Last week I was interviewed by Murray Coleman from the Financial Times to discuss how Guided Wealth Management uses technology to execute financial planning strategies that exceed the capabilities of a standalone robo-advisor like Betterment.
My goal during the conversation was to convey the idea that there are two elements to financial planning. One is rules based. These are concepts like applying tax law, future value calculations, and Monte Carlo simulations. Here computers and robo advisors work tremendously well at applying automation and we rely heavily on technology to execute in these areas at Guided Wealth Management. On the other side, you have human preferences. Understanding the way a client feels about money or their family, the emotional attachment they apply to specific assets, or the way they react when their account values begin to drop. For these uniquely personal items, computers and robo advisors fall short and a human advisor needs to be there to craft a solution that is correct for the client. (You can check out our recent seminar covering the financial planning tools we use).
The article was published in Financial Advisor IQ under the title, How Some Savvy FAs are Overtaking ‘Basic’ Robos. At the bottom of the article it reads:
Advisor Jonathan Swanburg in Houston isn’t writing special algorithms. But his employer, Tri-Star Advisors, finds it can achieve similar results automating more areas of clients' comprehensive plans by taking advantage of new algorithms being embedded in core prepackaged financial planning suites.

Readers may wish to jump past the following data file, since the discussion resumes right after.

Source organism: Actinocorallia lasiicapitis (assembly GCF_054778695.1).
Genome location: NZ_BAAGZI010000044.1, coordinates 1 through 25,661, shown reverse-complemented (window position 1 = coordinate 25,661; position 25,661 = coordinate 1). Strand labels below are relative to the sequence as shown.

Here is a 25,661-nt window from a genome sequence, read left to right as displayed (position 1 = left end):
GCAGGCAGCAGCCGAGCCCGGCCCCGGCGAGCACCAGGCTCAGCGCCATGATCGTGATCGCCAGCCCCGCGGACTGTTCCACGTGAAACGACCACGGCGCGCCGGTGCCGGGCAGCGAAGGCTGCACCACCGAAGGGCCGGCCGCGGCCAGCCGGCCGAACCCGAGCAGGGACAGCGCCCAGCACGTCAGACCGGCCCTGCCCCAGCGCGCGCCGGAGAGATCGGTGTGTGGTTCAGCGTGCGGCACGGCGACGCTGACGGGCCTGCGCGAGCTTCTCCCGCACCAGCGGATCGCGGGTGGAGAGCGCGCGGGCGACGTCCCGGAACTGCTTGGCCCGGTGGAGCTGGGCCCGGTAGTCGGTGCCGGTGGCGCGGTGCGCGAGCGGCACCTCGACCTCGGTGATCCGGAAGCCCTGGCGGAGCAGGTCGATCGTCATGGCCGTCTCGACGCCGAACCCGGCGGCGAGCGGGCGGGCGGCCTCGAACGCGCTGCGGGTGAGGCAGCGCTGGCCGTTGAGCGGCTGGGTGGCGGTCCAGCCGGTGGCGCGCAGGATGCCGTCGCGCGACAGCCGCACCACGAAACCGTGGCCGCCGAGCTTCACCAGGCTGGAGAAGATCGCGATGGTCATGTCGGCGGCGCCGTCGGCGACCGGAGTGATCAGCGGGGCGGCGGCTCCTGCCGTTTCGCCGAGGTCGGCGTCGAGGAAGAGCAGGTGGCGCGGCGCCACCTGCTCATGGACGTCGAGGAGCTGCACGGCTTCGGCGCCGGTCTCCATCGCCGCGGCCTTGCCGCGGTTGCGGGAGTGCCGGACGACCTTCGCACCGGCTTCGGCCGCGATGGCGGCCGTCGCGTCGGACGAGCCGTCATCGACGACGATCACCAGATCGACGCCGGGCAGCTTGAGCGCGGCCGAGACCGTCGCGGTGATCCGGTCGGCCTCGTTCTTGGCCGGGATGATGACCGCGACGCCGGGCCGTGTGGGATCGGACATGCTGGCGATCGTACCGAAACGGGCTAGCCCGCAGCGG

Tri-Star, which also offers Betterment’s robo to investors with smaller accounts, uses as its main planning tool eMoney Advisor from Fidelity.
“The beauty of dealing with areas like tax and estate planning is that in many cases there are legal requirements which make answering specific questions a rules-based proposition,” says Swanburg, whose firm manages about $150 million.
He’s finding broad-based planning software often comes equipped to compare — sometimes even recommend — different strategies in minutes.
Creation of trusts, modeling charitable contributions and changes in estate tax situations are just a few of the planning tasks eMoney’s algorithms can help handle, Swanburg says.
That’s all well and good but the last sentence is my favorite. During the interview I feel I said something like:
“Everyone has technology on the investment side of things now. It is table stakes for competing as an RIA. To add value to a client, you need technology that covers the planning side of things and human guidance to address the non-rules-based issues the computers miss.”
Unfortunately, metaphors don’t always translate well and the article ends a little but more succinctly:
“Everyone does the investment side of things now,” he says. “It’s like putting steak on the table as your main course – you need to do more than the Betterments of the world.”
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